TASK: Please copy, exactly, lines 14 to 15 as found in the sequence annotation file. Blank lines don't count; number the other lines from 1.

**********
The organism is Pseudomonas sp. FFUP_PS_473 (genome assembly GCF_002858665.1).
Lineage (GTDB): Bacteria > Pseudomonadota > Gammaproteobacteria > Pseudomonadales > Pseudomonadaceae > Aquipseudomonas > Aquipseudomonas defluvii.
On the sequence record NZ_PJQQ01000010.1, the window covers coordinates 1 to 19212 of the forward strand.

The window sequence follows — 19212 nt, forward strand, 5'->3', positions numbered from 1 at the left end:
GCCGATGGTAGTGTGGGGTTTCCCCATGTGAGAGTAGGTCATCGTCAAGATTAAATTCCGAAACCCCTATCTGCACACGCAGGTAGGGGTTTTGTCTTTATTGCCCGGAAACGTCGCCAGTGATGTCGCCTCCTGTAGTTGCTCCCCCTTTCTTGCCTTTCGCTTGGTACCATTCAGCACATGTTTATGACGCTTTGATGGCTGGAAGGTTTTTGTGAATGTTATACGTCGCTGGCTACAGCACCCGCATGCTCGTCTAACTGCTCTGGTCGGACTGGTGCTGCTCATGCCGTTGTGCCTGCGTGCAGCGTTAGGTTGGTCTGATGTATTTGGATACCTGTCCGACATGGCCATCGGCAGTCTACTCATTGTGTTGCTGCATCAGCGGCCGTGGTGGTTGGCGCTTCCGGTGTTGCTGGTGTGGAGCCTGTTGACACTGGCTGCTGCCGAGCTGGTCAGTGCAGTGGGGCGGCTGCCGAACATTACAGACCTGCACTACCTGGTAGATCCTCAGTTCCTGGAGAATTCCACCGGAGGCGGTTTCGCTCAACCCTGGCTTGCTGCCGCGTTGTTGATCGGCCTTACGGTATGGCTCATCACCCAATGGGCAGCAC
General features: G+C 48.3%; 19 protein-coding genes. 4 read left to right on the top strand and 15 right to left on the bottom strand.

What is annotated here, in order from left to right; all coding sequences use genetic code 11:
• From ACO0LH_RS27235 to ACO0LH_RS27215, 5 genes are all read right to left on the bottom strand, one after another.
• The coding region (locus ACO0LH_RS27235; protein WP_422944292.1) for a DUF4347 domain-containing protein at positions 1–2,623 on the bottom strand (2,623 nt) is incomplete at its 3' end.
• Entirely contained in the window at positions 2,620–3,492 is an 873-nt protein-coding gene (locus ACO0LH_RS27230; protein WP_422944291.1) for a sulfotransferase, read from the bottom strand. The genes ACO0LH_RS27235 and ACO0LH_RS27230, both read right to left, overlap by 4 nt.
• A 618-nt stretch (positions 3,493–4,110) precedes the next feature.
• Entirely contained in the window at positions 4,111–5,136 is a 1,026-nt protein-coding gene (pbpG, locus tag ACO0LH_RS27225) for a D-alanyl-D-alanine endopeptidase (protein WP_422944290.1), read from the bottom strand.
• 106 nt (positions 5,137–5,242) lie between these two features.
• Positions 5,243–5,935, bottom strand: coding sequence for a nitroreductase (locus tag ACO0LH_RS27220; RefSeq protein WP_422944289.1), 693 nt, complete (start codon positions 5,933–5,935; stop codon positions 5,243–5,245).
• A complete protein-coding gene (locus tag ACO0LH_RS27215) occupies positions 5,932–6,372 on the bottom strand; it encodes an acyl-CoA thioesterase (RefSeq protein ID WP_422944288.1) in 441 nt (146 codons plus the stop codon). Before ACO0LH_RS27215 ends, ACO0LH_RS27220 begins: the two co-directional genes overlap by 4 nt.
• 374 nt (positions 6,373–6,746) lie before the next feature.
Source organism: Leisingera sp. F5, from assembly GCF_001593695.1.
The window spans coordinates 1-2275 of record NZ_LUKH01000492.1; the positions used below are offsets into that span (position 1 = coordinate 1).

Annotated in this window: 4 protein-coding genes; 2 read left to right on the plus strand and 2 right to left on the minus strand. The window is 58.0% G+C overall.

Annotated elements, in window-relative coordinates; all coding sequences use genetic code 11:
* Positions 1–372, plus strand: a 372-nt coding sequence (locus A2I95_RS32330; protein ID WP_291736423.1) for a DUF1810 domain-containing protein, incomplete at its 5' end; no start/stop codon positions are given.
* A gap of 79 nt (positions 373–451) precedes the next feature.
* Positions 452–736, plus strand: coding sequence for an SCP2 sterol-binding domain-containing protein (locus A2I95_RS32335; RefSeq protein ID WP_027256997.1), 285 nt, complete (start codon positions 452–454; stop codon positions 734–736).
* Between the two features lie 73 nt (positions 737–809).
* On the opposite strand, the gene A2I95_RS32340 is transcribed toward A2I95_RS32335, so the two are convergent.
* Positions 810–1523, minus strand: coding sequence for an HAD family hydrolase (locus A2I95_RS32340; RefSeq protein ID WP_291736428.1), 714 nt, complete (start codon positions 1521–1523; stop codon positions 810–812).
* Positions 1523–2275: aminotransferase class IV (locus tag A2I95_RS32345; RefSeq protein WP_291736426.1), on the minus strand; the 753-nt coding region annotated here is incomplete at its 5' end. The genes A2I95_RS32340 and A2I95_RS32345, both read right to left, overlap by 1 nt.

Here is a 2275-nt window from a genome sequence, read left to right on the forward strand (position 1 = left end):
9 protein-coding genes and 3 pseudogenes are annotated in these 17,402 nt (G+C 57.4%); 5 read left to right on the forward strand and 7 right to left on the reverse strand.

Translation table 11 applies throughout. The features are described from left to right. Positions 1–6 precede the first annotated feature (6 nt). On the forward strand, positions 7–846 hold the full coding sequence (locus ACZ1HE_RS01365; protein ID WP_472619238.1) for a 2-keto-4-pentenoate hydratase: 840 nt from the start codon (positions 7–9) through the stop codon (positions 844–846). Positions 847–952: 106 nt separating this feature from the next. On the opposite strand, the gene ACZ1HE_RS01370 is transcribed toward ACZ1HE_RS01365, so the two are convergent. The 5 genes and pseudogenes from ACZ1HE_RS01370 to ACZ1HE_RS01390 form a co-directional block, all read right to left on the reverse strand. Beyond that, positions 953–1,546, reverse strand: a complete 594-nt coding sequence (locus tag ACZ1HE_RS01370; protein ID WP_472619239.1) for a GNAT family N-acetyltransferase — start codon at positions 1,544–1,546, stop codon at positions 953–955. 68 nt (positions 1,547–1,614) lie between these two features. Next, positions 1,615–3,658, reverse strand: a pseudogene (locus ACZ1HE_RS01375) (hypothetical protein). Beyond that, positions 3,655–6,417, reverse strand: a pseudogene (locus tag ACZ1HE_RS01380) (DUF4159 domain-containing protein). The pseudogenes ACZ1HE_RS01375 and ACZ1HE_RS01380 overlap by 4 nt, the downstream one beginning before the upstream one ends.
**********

• Positions 5,243–5,935, bottom strand: coding sequence for a nitroreductase (locus tag ACO0LH_RS27220; RefSeq protein WP_422944289.1), 693 nt, complete (start codon positions 5,933–5,935; stop codon positions 5,243–5,245).
• A complete protein-coding gene (locus tag ACO0LH_RS27215) occupies positions 5,932–6,372 on the bottom strand; it encodes an acyl-CoA thioesterase (RefSeq protein ID WP_422944288.1) in 441 nt (146 codons plus the stop codon). Before ACO0LH_RS27215 ends, ACO0LH_RS27220 begins: the two co-directional genes overlap by 4 nt.